assign_pp(a[k], t ); \
} \
} \
}

pp_decl_sort(int); /* built-ins */
/* ----------- */
/* gauss_int.h */
/* ----------- */

typedef int gauss_int_t[2];
pp_decl_sort(gauss_int);
/* ------ */
/* main.c */
/* ------ */

/* #include "gauss_int.h" */
/* #include "pp_sort.h" */
#include <stdio.h>

#define countof(x) \
((size_t) (sizeof(x)/sizeof*(x)))

int main(void)
{
int ai[] = { 2, -4, 8, -16 };
gauss_int_t gi[] = { { 2, -4},
{ -8, 16 },
{32, -64},
{-128, 256} };
size_t i;

/* Integers */
for (i = 0; i < countof(ai); i++)
printf(" %d", ai[i]);
puts("");

sort_int(ai, countof(ai));

for (i = 0; i < countof(ai); i++)
printf(" %d", ai[i]);
puts("\n");

/* Gaussian Integers */
for (i = 0; i < countof(ai); i++)
printf(" (%d, %d)", gi[i][0], gi[i][1]);
puts("");

sort_gauss_int(gi, countof(gi));

for (i = 0; i < countof(ai); i++)
printf(" (%d, %d)", gi[i][0], gi[i][1]);
puts("");

return 0;
}
/* ------ */
/* sort.c */
/* ------ */

/* #include "pp_sort.h" */

pp_defn_sort(int, pp_lt, pp_assign)
/* ----------- */
/* gauss_int.c */
/* ----------- */

/* #include "pp_util.h" */
/* #include "pp_sort.h" */
#include <string.h>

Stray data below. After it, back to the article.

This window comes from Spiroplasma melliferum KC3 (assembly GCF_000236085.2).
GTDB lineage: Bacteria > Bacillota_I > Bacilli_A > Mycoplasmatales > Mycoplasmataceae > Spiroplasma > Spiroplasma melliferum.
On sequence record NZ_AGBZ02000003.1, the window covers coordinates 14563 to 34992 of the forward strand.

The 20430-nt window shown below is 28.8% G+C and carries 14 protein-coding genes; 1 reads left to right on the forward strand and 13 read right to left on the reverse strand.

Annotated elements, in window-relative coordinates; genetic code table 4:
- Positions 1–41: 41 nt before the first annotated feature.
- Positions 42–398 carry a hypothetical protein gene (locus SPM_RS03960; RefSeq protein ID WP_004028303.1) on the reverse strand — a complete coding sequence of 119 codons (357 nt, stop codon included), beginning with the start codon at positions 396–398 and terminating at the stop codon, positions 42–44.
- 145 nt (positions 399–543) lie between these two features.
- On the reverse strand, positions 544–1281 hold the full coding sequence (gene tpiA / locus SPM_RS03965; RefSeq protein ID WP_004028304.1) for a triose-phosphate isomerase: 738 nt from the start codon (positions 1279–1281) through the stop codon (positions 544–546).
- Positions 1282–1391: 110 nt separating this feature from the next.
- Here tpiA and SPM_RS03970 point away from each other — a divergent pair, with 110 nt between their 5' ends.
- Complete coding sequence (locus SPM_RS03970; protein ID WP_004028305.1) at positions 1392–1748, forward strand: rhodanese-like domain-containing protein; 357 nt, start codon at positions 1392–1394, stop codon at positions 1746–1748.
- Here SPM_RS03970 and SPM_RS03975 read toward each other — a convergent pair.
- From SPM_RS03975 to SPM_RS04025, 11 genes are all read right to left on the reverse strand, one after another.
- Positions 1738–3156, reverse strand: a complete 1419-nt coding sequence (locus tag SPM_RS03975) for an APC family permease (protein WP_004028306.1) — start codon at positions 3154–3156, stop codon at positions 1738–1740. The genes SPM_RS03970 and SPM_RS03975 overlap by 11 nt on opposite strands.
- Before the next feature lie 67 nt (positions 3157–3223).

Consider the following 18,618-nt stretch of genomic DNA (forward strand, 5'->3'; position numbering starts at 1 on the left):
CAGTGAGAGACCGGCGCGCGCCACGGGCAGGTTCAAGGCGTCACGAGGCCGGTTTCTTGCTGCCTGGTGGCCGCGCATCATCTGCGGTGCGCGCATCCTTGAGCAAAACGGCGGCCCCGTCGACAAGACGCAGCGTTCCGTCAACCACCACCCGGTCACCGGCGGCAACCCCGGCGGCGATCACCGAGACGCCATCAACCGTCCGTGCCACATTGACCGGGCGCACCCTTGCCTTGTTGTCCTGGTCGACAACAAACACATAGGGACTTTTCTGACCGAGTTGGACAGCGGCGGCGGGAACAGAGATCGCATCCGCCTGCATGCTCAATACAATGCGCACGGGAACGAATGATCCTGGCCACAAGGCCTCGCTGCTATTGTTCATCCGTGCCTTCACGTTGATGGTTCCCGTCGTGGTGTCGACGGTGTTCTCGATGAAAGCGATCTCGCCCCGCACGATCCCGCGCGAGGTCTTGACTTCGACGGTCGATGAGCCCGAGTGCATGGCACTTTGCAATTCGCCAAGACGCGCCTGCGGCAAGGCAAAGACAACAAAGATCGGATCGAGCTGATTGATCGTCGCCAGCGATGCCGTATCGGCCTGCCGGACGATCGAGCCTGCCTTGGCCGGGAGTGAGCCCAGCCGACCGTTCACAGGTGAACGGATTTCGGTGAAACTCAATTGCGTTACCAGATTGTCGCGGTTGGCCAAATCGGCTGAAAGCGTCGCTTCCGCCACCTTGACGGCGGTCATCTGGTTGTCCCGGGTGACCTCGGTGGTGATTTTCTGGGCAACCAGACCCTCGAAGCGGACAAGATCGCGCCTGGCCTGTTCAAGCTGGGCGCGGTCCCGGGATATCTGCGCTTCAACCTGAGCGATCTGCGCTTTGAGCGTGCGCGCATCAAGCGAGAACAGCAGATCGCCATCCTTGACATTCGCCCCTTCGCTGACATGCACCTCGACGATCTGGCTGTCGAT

#define pp_gauss_lt(a, b) \
( pp_lt( (a)[0], (b)[0] ) ? 1 \
: pp_lt( (b)[0], (a)[0] ) ? 0 \
: pp_lt( (a)[1], (b)[1] ) )

pp_defn_sort(gauss_int, pp_gauss_lt, pp_memcpy)

% acc sort.c

% a
2 -4 8 -16
-16 -4 2 8

(2, -4) (-8, 16) (32, -64) (-128, 256)
(-128, 256) (-8, 16) (2, -4) (32, -64)

%

--
Peter
Sep 8 '08 #10

P: n/a
Peter Nilsson wrote:
pete <pfil...@mindspring.comwrote:
>...The proper use of of the e_type interface,
is to define at least these three macros in a header file,
(there may be other macros depending on the sort algorithm)
for sorting functions which can then be used to sort
arrays of elements of any type, including arrays of arrays:

#define E_TYPE
#define MOV(A, B)
#define GT(A, B)

I prefer to make the configurable components of the sort
template functions as macro parameters. [The following is
just proof of concept. File break up requires (re)insertion
of include guards and other details.]
%type sort.c
/* --------- */
/* pp_util.h */
/* --------- */
#define pp_cat(a, b) a ## b
#define pp_concat(a, b) pp_cat(a, b)

#define pp_t(T) pp_concat(T, _t)
typedef int int_t; /* and the rest */

#define pp_lt(a, b) ((a) < (b))
#define pp_assign(a, b) ((a) = (b))
#define pp_memcpy(a, b) memcpy(a, b, sizeof(a))
Thank you.
I'll give it a good look.
--
pete
Sep 8 '08 #11